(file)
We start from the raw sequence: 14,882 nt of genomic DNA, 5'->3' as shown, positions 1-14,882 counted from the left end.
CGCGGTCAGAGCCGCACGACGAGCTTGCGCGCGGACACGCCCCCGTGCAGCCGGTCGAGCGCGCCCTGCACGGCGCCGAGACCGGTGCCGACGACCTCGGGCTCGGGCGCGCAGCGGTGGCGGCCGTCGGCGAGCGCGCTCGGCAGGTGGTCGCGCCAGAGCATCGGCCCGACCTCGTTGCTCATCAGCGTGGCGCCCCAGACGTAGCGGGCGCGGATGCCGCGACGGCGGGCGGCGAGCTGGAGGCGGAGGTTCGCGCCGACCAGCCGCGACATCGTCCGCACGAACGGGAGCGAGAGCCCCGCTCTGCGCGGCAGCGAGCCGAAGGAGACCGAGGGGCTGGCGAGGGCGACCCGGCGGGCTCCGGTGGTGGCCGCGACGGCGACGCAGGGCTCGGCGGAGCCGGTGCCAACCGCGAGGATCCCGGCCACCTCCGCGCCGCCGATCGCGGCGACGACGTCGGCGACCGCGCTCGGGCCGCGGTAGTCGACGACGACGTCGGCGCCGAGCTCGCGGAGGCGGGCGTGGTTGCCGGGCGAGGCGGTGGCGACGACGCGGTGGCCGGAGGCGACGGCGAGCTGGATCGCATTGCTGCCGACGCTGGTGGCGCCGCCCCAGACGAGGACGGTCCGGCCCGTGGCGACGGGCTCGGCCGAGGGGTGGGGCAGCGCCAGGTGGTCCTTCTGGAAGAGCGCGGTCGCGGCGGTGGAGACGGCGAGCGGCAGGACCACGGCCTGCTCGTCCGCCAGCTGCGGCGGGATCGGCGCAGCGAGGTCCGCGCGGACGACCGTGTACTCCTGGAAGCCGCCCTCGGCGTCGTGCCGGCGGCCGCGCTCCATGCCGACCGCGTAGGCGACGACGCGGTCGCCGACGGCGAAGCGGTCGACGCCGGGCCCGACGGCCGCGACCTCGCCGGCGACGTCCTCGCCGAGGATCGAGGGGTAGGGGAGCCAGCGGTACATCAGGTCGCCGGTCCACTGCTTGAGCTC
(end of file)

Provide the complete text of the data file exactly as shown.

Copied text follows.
We start from the raw sequence: 14,882 nt of genomic DNA, 5'->3' as shown, positions 1-14,882 counted from the left end.
CGCGGTCAGAGCCGCACGACGAGCTTGCGCGCGGACACGCCCCCGTGCAGCCGGTCGAGCGCGCCCTGCACGGCGCCGAGACCGGTGCCGACGACCTCGGGCTCGGGCGCGCAGCGGTGGCGGCCGTCGGCGAGCGCGCTCGGCAGGTGGTCGCGCCAGAGCATCGGCCCGACCTCGTTGCTCATCAGCGTGGCGCCCCAGACGTAGCGGGCGCGGATGCCGCGACGGCGGGCGGCGAGCTGGAGGCGGAGGTTCGCGCCGACCAGCCGCGACATCGTCCGCACGAACGGGAGCGAGAGCCCCGCTCTGCGCGGCAGCGAGCCGAAGGAGACCGAGGGGCTGGCGAGGGCGACCCGGCGGGCTCCGGTGGTGGCCGCGACGGCGACGCAGGGCTCGGCGGAGCCGGTGCCAACCGCGAGGATCCCGGCCACCTCCGCGCCGCCGATCGCGGCGACGACGTCGGCGACCGCGCTCGGGCCGCGGTAGTCGACGACGACGTCGGCGCCGAGCTCGCGGAGGCGGGCGTGGTTGCCGGGCGAGGCGGTGGCGACGACGCGGTGGCCGGAGGCGACGGCGAGCTGGATCGCATTGCTGCCGACGCTGGTGGCGCCGCCCCAGACGAGGACGGTCCGGCCCGTGGCGACGGGCTCGGCCGAGGGGTGGGGCAGCGCCAGGTGGTCCTTCTGGAAGAGCGCGGTCGCGGCGGTGGAGACGGCGAGCGGCAGGACCACGGCCTGCTCGTCCGCCAGCTGCGGCGGGATCGGCGCAGCGAGGTCCGCGCGGACGACCGTGTACTCCTGGAAGCCGCCCTCGGCGTCGTGCCGGCGGCCGCGCTCCATGCCGACCGCGTAGGCGACGACGCGGTCGCCGACGGCGAAGCGGTCGACGCCGGGCCCGACGGCCGCGACCTCGCCGGCGACGTCCTCGCCGAGGATCGAGGGGTAGGGGAGCCAGCGGTACATCAGGTCGCCGGTCCACTGCTTGAGCTC